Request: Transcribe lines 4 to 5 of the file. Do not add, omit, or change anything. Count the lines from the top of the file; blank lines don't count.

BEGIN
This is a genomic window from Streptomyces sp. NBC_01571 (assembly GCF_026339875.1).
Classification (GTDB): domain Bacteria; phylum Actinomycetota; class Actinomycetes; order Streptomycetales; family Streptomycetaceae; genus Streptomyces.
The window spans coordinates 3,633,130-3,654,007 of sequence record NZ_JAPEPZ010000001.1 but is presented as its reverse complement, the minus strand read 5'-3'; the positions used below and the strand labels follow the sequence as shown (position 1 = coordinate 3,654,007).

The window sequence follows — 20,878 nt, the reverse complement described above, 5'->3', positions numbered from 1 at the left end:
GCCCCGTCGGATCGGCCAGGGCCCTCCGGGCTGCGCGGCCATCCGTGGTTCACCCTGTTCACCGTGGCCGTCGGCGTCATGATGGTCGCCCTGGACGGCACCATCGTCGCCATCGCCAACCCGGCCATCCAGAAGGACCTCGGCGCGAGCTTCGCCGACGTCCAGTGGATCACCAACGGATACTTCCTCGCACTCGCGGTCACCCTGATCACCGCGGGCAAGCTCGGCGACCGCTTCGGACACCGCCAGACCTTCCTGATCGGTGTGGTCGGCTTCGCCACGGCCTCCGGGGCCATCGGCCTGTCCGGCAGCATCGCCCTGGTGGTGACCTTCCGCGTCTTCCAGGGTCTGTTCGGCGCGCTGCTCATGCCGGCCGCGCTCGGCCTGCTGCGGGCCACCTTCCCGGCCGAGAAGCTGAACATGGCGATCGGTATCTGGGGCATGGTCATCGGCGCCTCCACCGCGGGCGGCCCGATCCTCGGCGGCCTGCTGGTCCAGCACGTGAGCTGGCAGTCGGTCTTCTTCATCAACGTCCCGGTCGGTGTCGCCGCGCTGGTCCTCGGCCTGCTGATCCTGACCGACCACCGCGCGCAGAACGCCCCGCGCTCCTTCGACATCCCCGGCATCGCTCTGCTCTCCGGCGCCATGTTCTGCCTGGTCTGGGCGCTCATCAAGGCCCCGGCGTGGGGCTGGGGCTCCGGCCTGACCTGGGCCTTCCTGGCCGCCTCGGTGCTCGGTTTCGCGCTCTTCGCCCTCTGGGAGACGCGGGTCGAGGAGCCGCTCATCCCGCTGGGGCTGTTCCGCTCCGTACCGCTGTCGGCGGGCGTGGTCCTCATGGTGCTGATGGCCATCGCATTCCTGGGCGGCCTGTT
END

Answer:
The window sequence follows — 20,878 nt, the reverse complement described above, 5'->3', positions numbered from 1 at the left end:
GCCCCGTCGGATCGGCCAGGGCCCTCCGGGCTGCGCGGCCATCCGTGGTTCACCCTGTTCACCGTGGCCGTCGGCGTCATGATGGTCGCCCTGGACGGCACCATCGTCGCCATCGCCAACCCGGCCATCCAGAAGGACCTCGGCGCGAGCTTCGCCGACGTCCAGTGGATCACCAACGGATACTTCCTCGCACTCGCGGTCACCCTGATCACCGCGGGCAAGCTCGGCGACCGCTTCGGACACCGCCAGACCTTCCTGATCGGTGTGGTCGGCTTCGCCACGGCCTCCGGGGCCATCGGCCTGTCCGGCAGCATCGCCCTGGTGGTGACCTTCCGCGTCTTCCAGGGTCTGTTCGGCGCGCTGCTCATGCCGGCCGCGCTCGGCCTGCTGCGGGCCACCTTCCCGGCCGAGAAGCTGAACATGGCGATCGGTATCTGGGGCATGGTCATCGGCGCCTCCACCGCGGGCGGCCCGATCCTCGGCGGCCTGCTGGTCCAGCACGTGAGCTGGCAGTCGGTCTTCTTCATCAACGTCCCGGTCGGTGTCGCCGCGCTGGTCCTCGGCCTGCTGATCCTGACCGACCACCGCGCGCAGAACGCCCCGCGCTCCTTCGACATCCCCGGCATCGCTCTGCTCTCCGGCGCCATGTTCTGCCTGGTCTGGGCGCTCATCAAGGCCCCGGCGTGGGGCTGGGGCTCCGGCCTGACCTGGGCCTTCCTGGCCGCCTCGGTGCTCGGTTTCGCGCTCTTCGCCCTCTGGGAGACGCGGGTCGAGGAGCCGCTCATCCCGCTGGGGCTGTTCCGCTCCGTACCGCTGTCGGCGGGCGTGGTCCTCATGGTGCTGATGGCCATCGCATTCCTGGGCGGCCTGTT